Kubernetes Zero Trust Architecture

Kubernetes Zero Trust Architecture

It is generally agreed upon that the internet and networking capabilities have changed how we live more than any other development over the past few decades. It has opened up new ways of doing business, new frontiers for different cultures and societies to interact, and revolutionized how we see the world.

Most companies today utilize the internet and networking to make their operations more efficient and streamline communication. This naturally presents its fair share of challenges too. Malevolent parties are always lurking in the shadows trying to find vulnerabilities in corporate networks.

As such network security has been of increasing concern to businesses. Almost all businesses have some sort of internal network that employees use to coordinate tasks. These networks hold a wealth of corporate resources, including some of the most sensitive information produced by the organization.

Security protocols exist to prevent this information from getting into the wrong hands. Of course, for any security protocol to remain effective, it must stay abreast with the developments in the security landscape.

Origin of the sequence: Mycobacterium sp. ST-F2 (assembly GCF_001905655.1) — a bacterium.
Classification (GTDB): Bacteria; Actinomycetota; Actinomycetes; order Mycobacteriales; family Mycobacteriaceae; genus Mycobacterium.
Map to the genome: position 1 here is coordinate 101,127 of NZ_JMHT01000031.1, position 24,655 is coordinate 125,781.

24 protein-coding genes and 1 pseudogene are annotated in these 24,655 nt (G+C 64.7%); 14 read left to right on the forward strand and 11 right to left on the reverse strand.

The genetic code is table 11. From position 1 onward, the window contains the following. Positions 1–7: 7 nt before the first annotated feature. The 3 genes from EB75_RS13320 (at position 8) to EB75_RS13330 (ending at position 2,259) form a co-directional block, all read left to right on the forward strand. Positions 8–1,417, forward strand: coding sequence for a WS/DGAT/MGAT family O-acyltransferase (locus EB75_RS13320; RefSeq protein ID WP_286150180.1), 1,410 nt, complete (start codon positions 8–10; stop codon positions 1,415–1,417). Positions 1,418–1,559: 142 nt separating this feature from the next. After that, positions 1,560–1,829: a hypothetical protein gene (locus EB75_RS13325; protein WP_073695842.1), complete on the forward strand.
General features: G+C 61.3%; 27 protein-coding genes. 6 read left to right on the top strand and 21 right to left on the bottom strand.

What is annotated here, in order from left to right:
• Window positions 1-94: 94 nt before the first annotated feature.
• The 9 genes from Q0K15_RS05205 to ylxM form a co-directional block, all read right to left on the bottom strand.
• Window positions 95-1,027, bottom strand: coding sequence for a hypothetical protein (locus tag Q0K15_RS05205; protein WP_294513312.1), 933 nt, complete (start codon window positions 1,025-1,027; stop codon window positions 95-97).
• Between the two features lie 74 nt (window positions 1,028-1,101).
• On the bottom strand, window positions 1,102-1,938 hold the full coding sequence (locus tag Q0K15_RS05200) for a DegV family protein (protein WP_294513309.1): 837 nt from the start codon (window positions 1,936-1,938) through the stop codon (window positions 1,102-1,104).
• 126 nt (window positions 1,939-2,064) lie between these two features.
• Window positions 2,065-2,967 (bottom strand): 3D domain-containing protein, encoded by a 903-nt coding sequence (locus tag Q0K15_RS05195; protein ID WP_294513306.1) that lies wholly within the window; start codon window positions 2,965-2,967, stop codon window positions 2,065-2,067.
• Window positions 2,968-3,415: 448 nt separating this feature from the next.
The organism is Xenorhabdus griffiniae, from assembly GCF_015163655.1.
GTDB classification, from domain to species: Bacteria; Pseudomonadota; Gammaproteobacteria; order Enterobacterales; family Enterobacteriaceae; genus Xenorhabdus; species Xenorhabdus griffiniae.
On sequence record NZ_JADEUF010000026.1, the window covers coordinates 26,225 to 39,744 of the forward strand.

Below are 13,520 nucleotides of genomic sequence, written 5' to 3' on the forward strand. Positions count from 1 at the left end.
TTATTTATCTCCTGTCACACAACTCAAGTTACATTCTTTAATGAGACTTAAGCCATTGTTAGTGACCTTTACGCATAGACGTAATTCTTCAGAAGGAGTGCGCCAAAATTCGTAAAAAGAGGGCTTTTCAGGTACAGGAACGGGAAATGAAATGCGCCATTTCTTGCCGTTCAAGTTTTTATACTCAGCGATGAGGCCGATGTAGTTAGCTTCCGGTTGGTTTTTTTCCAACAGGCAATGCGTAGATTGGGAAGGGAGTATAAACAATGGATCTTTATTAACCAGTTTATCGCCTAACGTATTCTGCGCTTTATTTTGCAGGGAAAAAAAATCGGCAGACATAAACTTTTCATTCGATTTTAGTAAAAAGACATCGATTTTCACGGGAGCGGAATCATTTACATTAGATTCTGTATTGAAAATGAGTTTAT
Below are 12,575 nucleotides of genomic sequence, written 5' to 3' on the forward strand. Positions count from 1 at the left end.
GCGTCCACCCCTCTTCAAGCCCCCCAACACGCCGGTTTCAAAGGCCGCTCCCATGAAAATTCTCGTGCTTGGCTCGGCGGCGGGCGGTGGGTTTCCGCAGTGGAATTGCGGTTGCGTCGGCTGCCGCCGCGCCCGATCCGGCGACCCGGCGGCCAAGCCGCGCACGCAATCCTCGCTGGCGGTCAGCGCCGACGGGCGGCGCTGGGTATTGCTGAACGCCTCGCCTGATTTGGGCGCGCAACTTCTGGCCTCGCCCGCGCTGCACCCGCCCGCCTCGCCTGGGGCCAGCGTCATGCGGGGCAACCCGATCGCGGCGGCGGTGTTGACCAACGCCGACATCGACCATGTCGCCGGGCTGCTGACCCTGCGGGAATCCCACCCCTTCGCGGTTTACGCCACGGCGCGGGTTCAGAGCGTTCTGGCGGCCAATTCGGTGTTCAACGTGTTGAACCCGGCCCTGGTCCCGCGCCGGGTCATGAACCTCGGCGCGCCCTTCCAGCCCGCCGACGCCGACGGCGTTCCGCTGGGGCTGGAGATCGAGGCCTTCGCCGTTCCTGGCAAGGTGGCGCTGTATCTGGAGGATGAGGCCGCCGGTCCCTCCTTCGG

With cloud computing, IoT, and big data offering incredible competitive advantages to organizations, it is no surprise that everyone wants to implement these technologies. Unfortunately, the open nature of these technologies means that they are incompatible with existing network security practices.

So, what are companies doing to circumvent the issue? Well, a highly promising solution already exists and is being touted as the future of enterprise network security – zero trust architecture. Let’s take a look at the zero architecture, its most interesting features, and the benefits it promises for organizations.

What is Kubernetes Zero Trust Architecture?

To understand zero trust, one must understand why its development was inevitable. One need only glance at the current technological landscape to observe that there is an astonishing number of devices in the world. It’s not just that there are too many devices, it’s also that they all have networking capabilities and interact with each other in complex and dynamic ways.

This isn’t a bug, it’s a feature. The ability of these devices to interact with each other allows for incredible efficiencies to be harnessed. However, they also raise an important issue for enterprise networks. Enterprise networks normally protect themselves by differentiating between trusted and untrusted devices.

This principle of security has some obvious limitations. For instance, if a user is able to breach the security of the enterprise network once and is accidentally classified as a trusted user, they will find movement within the network practically unhindered. Furthermore, with the nature of work evolving, it is difficult to maintain a closed network. This point is best illustrated when we look at the increase in remote work over the past two years.

Employees working from home are not within the organization’s secure network and often use personal devices to access enterprise resources. These devices can be used as vectors for hackers.